Because children spend more time in the water than adults and often swallow more water per body weight while swimming, EPA derived the recommended criteria based on children’s recreational exposures.
Paerl said that once the EPA approves standards, he hopes North Carolina will follow suit.
“It is a real problem here, and it’s growing,” he said. “In fact, when I arrived here back in the late ’70s, the first project I took on was a massive (outbreak of cyanobacteria) in the Chowan River.” That one was traced back to phosphate and nitrogen from fertilizer and ineffective treatment at a wastewater-treatment plant. Eventually, the phosphate discharge was greatly reduced, and it helped alleviate the problem.
Back then, Paerl said, no one was paying much attention to the toxins from cyanobacteria, so not much if anything is known about microcystins from that event. But he has no doubt there were toxins present.
There have also been cyanobacteria problems in Jordan Lake, the water source and an important recreation site for many in the Raleigh area, and in the Cape Fear River.
There’s also little doubt that those toxins are dangerous. The sites of the worst cyanotoxin/microycystin problems in China are known also to be areas with high incidences of liver disease, including liver cancers.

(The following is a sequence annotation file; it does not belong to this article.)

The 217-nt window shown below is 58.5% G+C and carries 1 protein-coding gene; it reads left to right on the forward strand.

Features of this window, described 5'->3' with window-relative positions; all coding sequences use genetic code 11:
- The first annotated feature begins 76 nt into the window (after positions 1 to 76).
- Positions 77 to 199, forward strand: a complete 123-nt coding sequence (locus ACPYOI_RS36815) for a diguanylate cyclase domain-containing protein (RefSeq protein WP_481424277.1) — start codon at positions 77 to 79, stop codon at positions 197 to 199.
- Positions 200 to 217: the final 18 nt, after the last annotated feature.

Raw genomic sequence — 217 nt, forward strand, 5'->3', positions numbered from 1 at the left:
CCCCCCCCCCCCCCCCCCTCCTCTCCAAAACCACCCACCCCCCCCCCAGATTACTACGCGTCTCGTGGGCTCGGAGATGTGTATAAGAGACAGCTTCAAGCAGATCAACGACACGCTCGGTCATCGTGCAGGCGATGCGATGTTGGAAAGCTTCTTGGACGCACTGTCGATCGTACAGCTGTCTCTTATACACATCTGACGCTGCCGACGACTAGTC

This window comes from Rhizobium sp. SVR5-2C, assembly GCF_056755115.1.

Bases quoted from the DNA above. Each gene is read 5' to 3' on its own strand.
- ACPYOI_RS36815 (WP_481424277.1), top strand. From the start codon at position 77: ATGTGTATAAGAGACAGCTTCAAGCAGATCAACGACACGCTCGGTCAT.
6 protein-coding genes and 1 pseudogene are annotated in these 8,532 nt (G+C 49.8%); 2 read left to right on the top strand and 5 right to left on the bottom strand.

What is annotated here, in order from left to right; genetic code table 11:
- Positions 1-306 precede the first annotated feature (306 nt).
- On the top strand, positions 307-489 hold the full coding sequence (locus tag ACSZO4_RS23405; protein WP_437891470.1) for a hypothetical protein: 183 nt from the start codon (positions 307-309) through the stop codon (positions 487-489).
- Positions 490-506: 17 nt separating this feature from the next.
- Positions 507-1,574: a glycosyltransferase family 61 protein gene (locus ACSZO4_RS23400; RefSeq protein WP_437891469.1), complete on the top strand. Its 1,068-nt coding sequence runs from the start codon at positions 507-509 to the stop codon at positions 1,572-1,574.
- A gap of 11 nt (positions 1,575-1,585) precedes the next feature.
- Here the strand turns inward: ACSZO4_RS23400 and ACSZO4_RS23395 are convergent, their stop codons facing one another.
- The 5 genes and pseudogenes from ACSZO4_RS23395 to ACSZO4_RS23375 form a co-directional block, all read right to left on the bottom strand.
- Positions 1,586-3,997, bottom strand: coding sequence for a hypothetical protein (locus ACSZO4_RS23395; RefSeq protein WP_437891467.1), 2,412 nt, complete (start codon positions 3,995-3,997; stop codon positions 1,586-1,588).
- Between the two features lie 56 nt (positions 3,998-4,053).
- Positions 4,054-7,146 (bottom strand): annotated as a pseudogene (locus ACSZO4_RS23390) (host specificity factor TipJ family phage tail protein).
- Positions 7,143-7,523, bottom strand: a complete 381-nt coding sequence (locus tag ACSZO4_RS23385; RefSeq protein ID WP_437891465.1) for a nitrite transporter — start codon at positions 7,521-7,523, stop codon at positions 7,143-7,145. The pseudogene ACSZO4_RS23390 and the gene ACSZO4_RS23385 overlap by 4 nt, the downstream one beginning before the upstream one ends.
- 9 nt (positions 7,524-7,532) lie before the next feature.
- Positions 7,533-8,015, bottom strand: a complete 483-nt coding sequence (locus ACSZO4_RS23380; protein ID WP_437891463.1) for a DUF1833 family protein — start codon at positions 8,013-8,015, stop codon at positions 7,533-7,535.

“In fact,” Paerl said, “China is one of the best places in the world to study the issue,” because, while liver tumors can take decades to show up, people in those areas of China tend to stay there their entire lives, drinking from and recreating in the same waters for decades.
North Carolina, Paerl said, has done a good job limiting phosphorous, and has done a particularly good job in the Neuse River Basin, which was declared “nutrient sensitive” years ago. But the state has not done nearly so good a job on nitrogen, which is increasingly the main factor in production of cyanobacteria and their associated toxins.
While some farmers still use too much nitrogen-based fertilizer too close to the water, that problem has been ameliorated significantly by public education. And, Paerl said, farmers and individual property owners who use fertilizers have been receptive to that education.
But, he said, waste-treatment plants can, and should, do a better job of reducing nitrogen discharge, though it’s expensive.
“They (treatment plants) are really the low-hanging fruit,” he said. “Sure, it would be expensive. But I’d argue that it’s well worth the expense. We’re talking about our water supply.”
In addition, he said, urban development has become a proportionally larger part of the problem. Too many want to develop lawns and golf courses, for example, right down to the water.
Paerl said developers in places like Raleigh and Charlotte are likely the largest pressure point in recent legislative discussions about reducing or eliminating vegetative buffers along streams. Vegetative buffers are the best “low-tech” method to keep nitrogen from flowing into streams via stormwater runoff.
Whether a state legislature averse to environmental regulation would buy into efforts to further address the nitrogen problem is “anyone’s guess,” Paerl said. But he said the public already understands the need to protect not just coastal waters, but also drinking water supplies and recreational waters.